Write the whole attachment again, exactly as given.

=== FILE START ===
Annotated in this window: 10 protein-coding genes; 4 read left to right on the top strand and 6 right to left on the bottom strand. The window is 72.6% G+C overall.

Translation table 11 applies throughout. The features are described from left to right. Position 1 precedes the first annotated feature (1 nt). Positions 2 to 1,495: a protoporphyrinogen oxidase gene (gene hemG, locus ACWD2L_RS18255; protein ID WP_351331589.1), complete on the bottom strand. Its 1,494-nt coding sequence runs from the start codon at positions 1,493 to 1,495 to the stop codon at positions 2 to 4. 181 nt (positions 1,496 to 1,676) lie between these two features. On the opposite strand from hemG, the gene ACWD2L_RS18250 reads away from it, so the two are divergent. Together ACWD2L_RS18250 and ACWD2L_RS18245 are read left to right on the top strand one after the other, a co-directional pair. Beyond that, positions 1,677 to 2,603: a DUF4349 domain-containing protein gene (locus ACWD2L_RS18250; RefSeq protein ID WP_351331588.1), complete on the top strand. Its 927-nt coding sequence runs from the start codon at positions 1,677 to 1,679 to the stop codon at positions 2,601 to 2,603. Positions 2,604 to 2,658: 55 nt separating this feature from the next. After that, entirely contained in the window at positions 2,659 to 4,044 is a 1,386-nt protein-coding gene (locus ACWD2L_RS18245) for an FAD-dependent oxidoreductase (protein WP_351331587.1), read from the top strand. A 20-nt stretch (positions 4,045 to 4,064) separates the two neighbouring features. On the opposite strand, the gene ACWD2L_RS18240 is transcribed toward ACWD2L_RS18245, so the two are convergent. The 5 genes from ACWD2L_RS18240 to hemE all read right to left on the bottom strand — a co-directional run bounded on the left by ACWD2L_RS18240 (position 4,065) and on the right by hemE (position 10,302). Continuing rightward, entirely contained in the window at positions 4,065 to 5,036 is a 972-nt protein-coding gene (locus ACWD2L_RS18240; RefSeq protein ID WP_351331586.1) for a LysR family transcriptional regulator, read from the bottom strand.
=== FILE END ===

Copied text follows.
Annotated in this window: 10 protein-coding genes; 4 read left to right on the top strand and 6 right to left on the bottom strand. The window is 72.6% G+C overall.

Translation table 11 applies throughout. The features are described from left to right. Position 1 precedes the first annotated feature (1 nt). Positions 2 to 1,495: a protoporphyrinogen oxidase gene (gene hemG, locus ACWD2L_RS18255; protein ID WP_351331589.1), complete on the bottom strand. Its 1,494-nt coding sequence runs from the start codon at positions 1,493 to 1,495 to the stop codon at positions 2 to 4. 181 nt (positions 1,496 to 1,676) lie between these two features. On the opposite strand from hemG, the gene ACWD2L_RS18250 reads away from it, so the two are divergent. Together ACWD2L_RS18250 and ACWD2L_RS18245 are read left to right on the top strand one after the other, a co-directional pair. Beyond that, positions 1,677 to 2,603: a DUF4349 domain-containing protein gene (locus ACWD2L_RS18250; RefSeq protein ID WP_351331588.1), complete on the top strand. Its 927-nt coding sequence runs from the start codon at positions 1,677 to 1,679 to the stop codon at positions 2,601 to 2,603. Positions 2,604 to 2,658: 55 nt separating this feature from the next. After that, entirely contained in the window at positions 2,659 to 4,044 is a 1,386-nt protein-coding gene (locus ACWD2L_RS18245) for an FAD-dependent oxidoreductase (protein WP_351331587.1), read from the top strand. A 20-nt stretch (positions 4,045 to 4,064) separates the two neighbouring features. On the opposite strand, the gene ACWD2L_RS18240 is transcribed toward ACWD2L_RS18245, so the two are convergent. The 5 genes from ACWD2L_RS18240 to hemE all read right to left on the bottom strand — a co-directional run bounded on the left by ACWD2L_RS18240 (position 4,065) and on the right by hemE (position 10,302). Continuing rightward, entirely contained in the window at positions 4,065 to 5,036 is a 972-nt protein-coding gene (locus ACWD2L_RS18240; RefSeq protein ID WP_351331586.1) for a LysR family transcriptional regulator, read from the bottom strand.